As a kid, I thought being creative meant you were an artist…somebody who painted or drew pretty pictures.
It wasn’t until I was in college and an instructor tagged me for turning in a creative music education project that I realized I needed to expand my definition of creativity.
Fast forward to a few months ago and another paradigm shift: the North Carolina Museum of Art (NCMA) in Raleigh hosted Rolling Sculpture, an exhibition of 14 rare cars and 3 motorcycles representing the best designs from Art Deco period of the 1930s and 1940s.
Hmmm. <All sorts of wheels turning here>
Join me at the museum, and see for yourself.
I never thought of automobiles as art.
Though my gear head Spouse/Editor could've told me otherwise. According to the NCMA, its Rolling Sculpture exhibit offered examples of car design with artistic flair, innovation and elegance. It showcased ...decorative arts with industrial design, luxury and glamour…a perfect metal canvas.
The detail work on these beauties was AMAZING! The Art Deco influences and craftsmanship screamed hubba-hubba!!!
....car design with artistic flair, innovation and elegance. Decorative arts with industrial design luxury and glamour…a perfect metal canvas
Bugatti’s Aerolithe concept car was the only one of its kind ever assembled. It looked like a helmet worn by the Flash or a Roman soldier back in the day. I wouldn’t mind driving one around town for groceries or a trip to the library, especially if Señor Bugatti was good on gas.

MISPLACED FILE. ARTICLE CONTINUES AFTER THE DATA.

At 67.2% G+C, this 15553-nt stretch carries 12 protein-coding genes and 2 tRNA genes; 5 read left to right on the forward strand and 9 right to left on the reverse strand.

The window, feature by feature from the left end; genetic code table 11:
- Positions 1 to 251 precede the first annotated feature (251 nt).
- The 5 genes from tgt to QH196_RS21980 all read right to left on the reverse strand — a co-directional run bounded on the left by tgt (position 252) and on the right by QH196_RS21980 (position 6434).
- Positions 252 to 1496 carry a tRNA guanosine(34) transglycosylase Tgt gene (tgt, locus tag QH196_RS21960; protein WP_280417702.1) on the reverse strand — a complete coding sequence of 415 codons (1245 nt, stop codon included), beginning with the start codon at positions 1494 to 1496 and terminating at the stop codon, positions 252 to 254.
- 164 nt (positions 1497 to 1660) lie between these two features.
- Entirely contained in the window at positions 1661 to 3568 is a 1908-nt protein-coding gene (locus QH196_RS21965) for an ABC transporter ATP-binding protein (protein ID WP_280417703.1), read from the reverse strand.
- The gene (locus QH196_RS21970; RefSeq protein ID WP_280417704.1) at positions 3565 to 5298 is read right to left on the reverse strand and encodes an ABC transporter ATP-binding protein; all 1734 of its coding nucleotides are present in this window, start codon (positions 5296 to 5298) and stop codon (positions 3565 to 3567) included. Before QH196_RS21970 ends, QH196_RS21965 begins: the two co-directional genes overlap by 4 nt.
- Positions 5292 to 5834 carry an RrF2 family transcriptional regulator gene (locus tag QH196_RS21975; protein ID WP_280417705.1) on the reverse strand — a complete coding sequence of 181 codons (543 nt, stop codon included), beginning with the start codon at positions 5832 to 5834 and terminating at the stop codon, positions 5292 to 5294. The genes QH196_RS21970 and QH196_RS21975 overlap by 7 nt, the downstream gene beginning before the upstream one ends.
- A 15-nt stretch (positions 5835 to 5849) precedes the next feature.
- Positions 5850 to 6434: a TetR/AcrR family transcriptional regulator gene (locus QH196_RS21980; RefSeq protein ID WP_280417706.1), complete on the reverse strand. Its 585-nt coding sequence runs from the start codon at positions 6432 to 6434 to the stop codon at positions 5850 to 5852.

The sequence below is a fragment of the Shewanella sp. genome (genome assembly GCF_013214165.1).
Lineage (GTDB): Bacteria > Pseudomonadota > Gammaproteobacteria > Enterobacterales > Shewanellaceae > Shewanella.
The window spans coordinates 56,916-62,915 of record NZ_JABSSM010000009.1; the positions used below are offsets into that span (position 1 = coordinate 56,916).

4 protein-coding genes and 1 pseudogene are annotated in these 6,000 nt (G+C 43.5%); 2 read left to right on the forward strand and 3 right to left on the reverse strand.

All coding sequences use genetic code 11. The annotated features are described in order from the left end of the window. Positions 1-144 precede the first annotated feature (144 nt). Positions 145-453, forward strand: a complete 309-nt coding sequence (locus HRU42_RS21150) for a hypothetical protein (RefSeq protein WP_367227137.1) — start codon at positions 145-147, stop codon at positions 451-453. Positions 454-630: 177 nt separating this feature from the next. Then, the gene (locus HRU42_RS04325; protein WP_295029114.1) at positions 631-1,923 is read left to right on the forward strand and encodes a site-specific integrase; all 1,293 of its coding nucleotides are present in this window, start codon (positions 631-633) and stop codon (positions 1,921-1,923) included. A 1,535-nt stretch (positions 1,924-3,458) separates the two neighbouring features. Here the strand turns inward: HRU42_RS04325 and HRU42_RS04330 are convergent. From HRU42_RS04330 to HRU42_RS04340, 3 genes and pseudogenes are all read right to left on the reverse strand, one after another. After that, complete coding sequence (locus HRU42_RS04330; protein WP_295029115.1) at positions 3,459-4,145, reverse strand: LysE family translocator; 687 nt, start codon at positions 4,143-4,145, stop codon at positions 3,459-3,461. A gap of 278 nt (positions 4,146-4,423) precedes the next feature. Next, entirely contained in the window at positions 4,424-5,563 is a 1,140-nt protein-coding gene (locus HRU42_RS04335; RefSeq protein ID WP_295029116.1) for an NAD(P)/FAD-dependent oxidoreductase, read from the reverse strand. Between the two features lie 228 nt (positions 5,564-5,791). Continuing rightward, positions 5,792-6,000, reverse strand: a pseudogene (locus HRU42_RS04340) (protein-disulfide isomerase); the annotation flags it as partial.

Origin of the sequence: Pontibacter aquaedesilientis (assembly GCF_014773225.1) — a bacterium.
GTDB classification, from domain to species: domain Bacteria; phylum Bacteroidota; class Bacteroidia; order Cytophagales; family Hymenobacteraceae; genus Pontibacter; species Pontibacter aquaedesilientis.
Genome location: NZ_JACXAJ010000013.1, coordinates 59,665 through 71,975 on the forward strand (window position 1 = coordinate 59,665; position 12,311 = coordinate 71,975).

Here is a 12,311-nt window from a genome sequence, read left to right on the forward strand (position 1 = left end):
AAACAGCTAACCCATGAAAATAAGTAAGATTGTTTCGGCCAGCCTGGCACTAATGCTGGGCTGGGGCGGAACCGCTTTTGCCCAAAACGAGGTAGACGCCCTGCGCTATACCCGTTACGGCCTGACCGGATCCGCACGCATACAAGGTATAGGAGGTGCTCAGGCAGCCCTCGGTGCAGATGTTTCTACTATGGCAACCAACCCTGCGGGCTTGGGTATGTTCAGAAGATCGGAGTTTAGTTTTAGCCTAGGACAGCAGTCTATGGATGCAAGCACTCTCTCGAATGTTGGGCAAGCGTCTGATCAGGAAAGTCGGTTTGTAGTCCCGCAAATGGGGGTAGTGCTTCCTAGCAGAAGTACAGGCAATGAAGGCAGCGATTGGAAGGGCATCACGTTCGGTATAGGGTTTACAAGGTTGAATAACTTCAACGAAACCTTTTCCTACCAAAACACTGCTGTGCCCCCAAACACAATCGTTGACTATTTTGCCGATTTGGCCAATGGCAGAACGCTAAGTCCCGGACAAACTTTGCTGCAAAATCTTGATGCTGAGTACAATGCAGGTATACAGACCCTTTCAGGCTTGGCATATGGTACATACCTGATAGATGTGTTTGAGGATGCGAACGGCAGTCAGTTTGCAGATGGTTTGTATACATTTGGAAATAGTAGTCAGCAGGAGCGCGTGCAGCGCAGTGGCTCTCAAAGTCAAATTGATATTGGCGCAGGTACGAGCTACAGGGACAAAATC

My favorite was the 1933 Pierce-Arrow Silver Arrow. The Arrow simply oozed class. This beauty was the glam Jean Harlow of automobiles of its day….gleaming, sleek and sexy. (Mercy! Did I just call a car sexy?!?!?)
The builder of the 1936 Voisin C28 Clairiere wanted to give the impression you were driving an airplane. What do you think?
It could also serve as a car pool vehicle for Voldemort’s lesser minions. I'd let the Malfoys ride in it (they were nasty but turned out ok in the end.)
Wouldn't you love to cruise down the highway in this sleek 1930 Henderson KJ motorcycle or this '41 Chrysler's eye-popping red convertible?
What do you think about creativity and chrome now? Where do you and your young readers find creativity? I'd love to hear your thoughts in the comment section.
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